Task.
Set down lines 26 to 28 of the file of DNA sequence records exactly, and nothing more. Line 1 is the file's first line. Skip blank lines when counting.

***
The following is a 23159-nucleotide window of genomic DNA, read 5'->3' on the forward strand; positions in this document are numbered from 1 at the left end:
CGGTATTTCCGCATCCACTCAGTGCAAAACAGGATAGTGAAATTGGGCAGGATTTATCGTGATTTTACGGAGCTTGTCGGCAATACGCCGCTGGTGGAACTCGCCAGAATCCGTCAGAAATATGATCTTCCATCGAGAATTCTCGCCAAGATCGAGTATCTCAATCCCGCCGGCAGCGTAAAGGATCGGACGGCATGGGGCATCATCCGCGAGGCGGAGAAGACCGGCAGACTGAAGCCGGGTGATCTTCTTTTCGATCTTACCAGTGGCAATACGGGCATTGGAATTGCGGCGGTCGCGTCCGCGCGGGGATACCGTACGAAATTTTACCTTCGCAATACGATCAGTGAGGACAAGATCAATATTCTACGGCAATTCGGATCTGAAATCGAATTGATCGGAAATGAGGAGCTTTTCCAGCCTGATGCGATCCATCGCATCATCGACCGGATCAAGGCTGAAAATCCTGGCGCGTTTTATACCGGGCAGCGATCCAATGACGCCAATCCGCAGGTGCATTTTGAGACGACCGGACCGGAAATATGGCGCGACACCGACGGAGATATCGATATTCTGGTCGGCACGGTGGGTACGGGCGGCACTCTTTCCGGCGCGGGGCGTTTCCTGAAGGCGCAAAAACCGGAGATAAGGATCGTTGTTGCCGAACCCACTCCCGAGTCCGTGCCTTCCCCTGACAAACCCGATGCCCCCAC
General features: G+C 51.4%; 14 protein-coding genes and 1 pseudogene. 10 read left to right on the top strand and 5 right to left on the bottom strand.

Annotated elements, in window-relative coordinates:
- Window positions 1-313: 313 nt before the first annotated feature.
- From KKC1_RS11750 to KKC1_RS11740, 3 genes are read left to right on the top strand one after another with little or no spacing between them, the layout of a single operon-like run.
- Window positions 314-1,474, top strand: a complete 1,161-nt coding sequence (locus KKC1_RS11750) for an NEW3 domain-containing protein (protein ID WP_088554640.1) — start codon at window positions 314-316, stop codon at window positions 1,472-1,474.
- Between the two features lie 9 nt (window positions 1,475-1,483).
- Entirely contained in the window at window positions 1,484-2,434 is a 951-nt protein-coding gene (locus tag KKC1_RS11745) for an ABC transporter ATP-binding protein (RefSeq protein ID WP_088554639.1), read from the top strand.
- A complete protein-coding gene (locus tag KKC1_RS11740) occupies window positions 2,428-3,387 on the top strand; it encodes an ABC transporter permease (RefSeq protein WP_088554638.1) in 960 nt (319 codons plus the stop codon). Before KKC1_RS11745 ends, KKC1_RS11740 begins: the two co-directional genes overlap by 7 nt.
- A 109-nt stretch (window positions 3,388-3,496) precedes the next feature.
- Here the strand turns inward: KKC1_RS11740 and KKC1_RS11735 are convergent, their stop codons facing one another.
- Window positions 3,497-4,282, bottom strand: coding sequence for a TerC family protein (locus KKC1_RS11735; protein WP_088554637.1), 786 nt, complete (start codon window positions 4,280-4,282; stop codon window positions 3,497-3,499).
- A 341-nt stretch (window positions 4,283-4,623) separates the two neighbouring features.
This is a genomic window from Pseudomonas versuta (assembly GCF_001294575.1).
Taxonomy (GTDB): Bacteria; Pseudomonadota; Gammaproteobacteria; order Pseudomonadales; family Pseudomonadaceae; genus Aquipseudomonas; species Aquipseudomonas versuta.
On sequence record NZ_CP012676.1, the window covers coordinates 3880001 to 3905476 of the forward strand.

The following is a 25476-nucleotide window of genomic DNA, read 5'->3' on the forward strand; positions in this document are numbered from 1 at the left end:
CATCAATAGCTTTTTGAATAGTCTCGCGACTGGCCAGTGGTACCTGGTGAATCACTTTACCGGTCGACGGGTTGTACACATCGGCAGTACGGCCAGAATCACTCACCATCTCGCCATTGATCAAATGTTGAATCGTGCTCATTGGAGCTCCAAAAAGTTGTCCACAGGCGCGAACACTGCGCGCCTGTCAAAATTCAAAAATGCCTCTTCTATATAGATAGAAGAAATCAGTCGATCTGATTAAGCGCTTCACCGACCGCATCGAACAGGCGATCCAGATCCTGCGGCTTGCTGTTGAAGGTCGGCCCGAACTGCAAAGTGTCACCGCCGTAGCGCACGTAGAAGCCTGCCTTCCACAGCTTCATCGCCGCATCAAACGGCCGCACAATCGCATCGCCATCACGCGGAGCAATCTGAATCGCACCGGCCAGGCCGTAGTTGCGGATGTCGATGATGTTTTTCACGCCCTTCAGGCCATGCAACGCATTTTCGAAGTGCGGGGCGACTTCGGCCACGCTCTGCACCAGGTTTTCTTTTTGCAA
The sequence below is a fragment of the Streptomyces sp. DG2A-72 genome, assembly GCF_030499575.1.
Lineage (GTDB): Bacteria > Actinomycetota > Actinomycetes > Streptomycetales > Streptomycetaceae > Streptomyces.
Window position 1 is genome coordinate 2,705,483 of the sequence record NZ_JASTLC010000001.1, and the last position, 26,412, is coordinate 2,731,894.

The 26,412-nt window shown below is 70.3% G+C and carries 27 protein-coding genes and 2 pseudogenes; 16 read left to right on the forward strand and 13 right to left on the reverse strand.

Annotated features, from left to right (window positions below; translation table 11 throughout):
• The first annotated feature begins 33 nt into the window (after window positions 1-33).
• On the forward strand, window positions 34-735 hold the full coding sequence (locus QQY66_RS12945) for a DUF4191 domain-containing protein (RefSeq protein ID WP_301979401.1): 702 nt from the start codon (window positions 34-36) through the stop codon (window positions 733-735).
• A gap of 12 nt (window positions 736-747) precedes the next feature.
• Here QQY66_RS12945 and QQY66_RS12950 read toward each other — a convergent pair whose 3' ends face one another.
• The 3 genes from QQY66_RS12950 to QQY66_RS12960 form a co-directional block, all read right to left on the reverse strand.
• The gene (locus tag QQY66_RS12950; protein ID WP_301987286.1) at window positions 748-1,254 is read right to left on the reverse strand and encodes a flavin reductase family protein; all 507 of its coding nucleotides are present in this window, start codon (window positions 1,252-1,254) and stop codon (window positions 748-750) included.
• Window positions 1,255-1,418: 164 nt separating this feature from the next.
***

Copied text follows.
• On the forward strand, window positions 34-735 hold the full coding sequence (locus QQY66_RS12945) for a DUF4191 domain-containing protein (RefSeq protein ID WP_301979401.1): 702 nt from the start codon (window positions 34-36) through the stop codon (window positions 733-735).
• A gap of 12 nt (window positions 736-747) precedes the next feature.
• Here QQY66_RS12945 and QQY66_RS12950 read toward each other — a convergent pair whose 3' ends face one another.